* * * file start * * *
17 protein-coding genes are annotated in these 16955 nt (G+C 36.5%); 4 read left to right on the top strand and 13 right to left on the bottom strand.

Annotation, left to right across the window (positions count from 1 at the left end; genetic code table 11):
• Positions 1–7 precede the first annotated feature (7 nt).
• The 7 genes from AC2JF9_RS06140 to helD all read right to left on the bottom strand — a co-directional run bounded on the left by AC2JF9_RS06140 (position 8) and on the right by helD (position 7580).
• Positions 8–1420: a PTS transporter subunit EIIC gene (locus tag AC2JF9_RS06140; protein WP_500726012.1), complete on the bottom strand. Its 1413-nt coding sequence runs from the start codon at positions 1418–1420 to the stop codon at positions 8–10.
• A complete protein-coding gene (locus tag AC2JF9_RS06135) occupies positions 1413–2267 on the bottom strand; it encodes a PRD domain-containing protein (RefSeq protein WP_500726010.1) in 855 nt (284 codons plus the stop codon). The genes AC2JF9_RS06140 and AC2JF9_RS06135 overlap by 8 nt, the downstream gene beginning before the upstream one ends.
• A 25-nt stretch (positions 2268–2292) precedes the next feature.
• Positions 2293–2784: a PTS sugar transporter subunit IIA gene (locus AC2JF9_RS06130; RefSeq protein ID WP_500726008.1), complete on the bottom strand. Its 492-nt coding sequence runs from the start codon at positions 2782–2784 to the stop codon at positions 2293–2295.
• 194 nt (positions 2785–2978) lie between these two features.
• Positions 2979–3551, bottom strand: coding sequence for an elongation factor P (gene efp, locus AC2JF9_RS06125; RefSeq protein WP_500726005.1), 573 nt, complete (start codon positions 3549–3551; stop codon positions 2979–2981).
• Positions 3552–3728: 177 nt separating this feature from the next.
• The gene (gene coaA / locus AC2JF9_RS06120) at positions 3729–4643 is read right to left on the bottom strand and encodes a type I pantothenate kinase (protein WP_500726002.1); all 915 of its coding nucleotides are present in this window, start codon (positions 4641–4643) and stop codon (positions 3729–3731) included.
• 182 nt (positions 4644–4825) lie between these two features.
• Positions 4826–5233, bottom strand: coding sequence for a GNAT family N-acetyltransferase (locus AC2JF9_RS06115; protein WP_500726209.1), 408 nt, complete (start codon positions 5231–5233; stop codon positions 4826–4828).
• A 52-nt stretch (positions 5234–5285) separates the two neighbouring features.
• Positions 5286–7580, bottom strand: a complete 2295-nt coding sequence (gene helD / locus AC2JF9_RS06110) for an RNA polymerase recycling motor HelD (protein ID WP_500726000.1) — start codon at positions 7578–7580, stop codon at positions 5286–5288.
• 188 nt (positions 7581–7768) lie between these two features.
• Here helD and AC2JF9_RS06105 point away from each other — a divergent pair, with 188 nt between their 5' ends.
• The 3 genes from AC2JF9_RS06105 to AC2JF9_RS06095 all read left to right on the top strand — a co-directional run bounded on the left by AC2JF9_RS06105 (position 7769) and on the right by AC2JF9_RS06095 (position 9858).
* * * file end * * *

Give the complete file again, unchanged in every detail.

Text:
17 protein-coding genes are annotated in these 16955 nt (G+C 36.5%); 4 read left to right on the top strand and 13 right to left on the bottom strand.

Annotation, left to right across the window (positions count from 1 at the left end; genetic code table 11):
• Positions 1–7 precede the first annotated feature (7 nt).
• The 7 genes from AC2JF9_RS06140 to helD all read right to left on the bottom strand — a co-directional run bounded on the left by AC2JF9_RS06140 (position 8) and on the right by helD (position 7580).
• Positions 8–1420: a PTS transporter subunit EIIC gene (locus tag AC2JF9_RS06140; protein WP_500726012.1), complete on the bottom strand. Its 1413-nt coding sequence runs from the start codon at positions 1418–1420 to the stop codon at positions 8–10.
• A complete protein-coding gene (locus tag AC2JF9_RS06135) occupies positions 1413–2267 on the bottom strand; it encodes a PRD domain-containing protein (RefSeq protein WP_500726010.1) in 855 nt (284 codons plus the stop codon). The genes AC2JF9_RS06140 and AC2JF9_RS06135 overlap by 8 nt, the downstream gene beginning before the upstream one ends.
• A 25-nt stretch (positions 2268–2292) precedes the next feature.
• Positions 2293–2784: a PTS sugar transporter subunit IIA gene (locus AC2JF9_RS06130; RefSeq protein ID WP_500726008.1), complete on the bottom strand. Its 492-nt coding sequence runs from the start codon at positions 2782–2784 to the stop codon at positions 2293–2295.
• 194 nt (positions 2785–2978) lie between these two features.
• Positions 2979–3551, bottom strand: coding sequence for an elongation factor P (gene efp, locus AC2JF9_RS06125; RefSeq protein WP_500726005.1), 573 nt, complete (start codon positions 3549–3551; stop codon positions 2979–2981).
• Positions 3552–3728: 177 nt separating this feature from the next.
• The gene (gene coaA / locus AC2JF9_RS06120) at positions 3729–4643 is read right to left on the bottom strand and encodes a type I pantothenate kinase (protein WP_500726002.1); all 915 of its coding nucleotides are present in this window, start codon (positions 4641–4643) and stop codon (positions 3729–3731) included.
• 182 nt (positions 4644–4825) lie between these two features.
• Positions 4826–5233, bottom strand: coding sequence for a GNAT family N-acetyltransferase (locus AC2JF9_RS06115; protein WP_500726209.1), 408 nt, complete (start codon positions 5231–5233; stop codon positions 4826–4828).
• A 52-nt stretch (positions 5234–5285) separates the two neighbouring features.
• Positions 5286–7580, bottom strand: a complete 2295-nt coding sequence (gene helD / locus AC2JF9_RS06110) for an RNA polymerase recycling motor HelD (protein ID WP_500726000.1) — start codon at positions 7578–7580, stop codon at positions 5286–5288.
• 188 nt (positions 7581–7768) lie between these two features.
• Here helD and AC2JF9_RS06105 point away from each other — a divergent pair, with 188 nt between their 5' ends.
• The 3 genes from AC2JF9_RS06105 to AC2JF9_RS06095 all read left to right on the top strand — a co-directional run bounded on the left by AC2JF9_RS06105 (position 7769) and on the right by AC2JF9_RS06095 (position 9858).